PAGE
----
CEOs show how cheating death can change your life

Chris Kearney, CEO of Fortune 500 manufacturing company SPX spx, says he had a close call in college while riding with a friend in his new car. The friend failed to round a curve, and the car went airborne before landing upright in the mud of a cow pasture.

"We looked at each other and started laughing," Kearney says. "A farmer came down with a flashlight to see if his cows were OK."

Learning from a brush with death

"Near-death experiences give you balance. You become more worldly. Your ideas become bigger," says Jason Calacanis, co-founder of Weblogs, sold to AOL in 2005. Now 38, Calacanis says he is wealthy enough to never need to work, but he says he remained a workaholic after a ski vacation four years ago when the commercial prop plane he was in was so blown by 58 mph winds that it turned completely sideways just before it was about to land at the Telluride, Colo., airport. The pilot powered up the shaking plane just in time and diverted to Durango.

"I thought there was a pretty good chance we were not going to make it," says Calacanis, who re-evaluated his life and reached the conclusion that building Internet companies was what he loved to do. He is now CEO of Mahalo, which he describes as a site that is part search engine, part Wikipedia, part Google.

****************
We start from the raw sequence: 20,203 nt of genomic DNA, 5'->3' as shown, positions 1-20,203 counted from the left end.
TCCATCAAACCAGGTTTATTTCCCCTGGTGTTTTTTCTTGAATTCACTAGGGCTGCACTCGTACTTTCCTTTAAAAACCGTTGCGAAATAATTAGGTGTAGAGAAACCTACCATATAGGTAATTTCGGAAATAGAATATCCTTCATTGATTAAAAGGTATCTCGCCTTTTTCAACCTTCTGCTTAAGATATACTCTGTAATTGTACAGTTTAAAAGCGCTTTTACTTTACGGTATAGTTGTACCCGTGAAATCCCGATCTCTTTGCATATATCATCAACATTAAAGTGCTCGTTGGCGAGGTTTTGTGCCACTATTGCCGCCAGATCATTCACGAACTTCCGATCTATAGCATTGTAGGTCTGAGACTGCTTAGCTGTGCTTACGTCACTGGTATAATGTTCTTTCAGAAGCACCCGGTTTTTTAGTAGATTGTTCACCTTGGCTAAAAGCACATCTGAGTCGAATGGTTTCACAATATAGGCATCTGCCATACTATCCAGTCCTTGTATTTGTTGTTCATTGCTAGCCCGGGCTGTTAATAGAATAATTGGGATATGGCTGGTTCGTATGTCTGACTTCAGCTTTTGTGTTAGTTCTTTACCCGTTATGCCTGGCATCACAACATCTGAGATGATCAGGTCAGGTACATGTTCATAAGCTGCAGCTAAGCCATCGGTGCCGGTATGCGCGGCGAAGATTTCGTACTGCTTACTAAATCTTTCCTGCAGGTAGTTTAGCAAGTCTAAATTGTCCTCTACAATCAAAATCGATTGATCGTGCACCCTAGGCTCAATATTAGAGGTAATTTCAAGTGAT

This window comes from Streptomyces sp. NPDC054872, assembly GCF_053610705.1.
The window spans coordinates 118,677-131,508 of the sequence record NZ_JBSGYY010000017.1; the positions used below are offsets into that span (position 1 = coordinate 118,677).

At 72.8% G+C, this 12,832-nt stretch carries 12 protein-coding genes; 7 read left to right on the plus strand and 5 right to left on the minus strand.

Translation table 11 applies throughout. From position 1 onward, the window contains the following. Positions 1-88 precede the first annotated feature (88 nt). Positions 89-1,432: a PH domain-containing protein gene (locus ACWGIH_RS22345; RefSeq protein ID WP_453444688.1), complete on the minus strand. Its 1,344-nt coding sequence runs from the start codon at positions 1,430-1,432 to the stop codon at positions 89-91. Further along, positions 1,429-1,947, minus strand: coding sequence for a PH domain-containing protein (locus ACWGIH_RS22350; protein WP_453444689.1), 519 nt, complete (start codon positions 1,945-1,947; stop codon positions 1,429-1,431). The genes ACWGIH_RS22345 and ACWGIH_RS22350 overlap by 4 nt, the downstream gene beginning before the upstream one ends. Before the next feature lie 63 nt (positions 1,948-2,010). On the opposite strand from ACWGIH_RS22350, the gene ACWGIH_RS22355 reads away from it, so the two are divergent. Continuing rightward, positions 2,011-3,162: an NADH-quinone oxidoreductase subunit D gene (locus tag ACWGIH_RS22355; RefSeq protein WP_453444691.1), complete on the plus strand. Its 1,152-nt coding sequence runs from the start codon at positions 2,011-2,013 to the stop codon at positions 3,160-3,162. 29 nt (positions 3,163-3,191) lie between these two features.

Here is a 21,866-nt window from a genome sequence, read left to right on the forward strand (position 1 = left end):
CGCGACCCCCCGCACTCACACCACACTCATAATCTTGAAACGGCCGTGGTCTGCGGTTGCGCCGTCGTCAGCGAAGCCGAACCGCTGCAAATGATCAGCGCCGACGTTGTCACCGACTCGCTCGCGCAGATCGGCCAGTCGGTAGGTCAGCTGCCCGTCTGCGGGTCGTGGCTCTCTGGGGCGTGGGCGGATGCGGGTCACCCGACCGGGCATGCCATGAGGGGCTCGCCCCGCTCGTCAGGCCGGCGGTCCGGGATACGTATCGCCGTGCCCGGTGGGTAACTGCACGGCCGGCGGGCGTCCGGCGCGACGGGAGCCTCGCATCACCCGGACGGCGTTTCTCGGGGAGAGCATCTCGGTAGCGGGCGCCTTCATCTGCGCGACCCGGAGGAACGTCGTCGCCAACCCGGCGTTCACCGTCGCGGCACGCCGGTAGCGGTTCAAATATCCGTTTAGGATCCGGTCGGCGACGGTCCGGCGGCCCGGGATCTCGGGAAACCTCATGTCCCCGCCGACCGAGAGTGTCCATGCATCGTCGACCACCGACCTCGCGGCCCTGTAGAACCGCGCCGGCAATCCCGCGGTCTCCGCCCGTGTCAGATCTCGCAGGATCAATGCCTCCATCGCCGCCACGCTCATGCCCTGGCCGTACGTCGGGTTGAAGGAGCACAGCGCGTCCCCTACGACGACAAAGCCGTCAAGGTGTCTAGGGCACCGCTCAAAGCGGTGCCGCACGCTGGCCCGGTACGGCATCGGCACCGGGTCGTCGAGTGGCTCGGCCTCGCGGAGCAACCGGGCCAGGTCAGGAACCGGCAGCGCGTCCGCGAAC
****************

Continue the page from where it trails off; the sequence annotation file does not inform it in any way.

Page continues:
Calacanis travels 50 to 70 times a year, but where he once went back and forth from Europe without checking into a hotel, he now often takes his wife and spends several days in places like Sydney and Sundance, Utah, to engage in "epic" experiences such as climbing the Sydney bridge or screening movies at the film festival.

Sun Microsystems CEO Schwartz, who did not respond to an interview request, has often said that the 1987 train accident nearly killed him and said in a 2007 interview with the website Scobleizer that it was life changing. Life becomes "shinier," and time more precious, Schwartz said. More recently, after the Sept. 11, 2001, terrorist attacks, he said he quit hoarding his wine collection and drank it over time.

"You should plan for the long haul, but there is a big difference in doing that and making perpetual sacrifices," Schwartz told Scobleizer.

Apple has frustrated shareholders with the lack of information about Jobs' health. It says Jobs, 54, will return in June.

"No one wants to die," Jobs said in his 2005 commencement speech at Stanford. "Even people who want to go to heaven don't want to die to get there. And yet death is the destination we all share. No one has ever escaped it. And that is as it should be.

"Your time is limited, so don't waste it living someone else's life. Don't let the noise of others' opinions drown out your own inner voice. And most important, have the courage to follow your heart and intuition."

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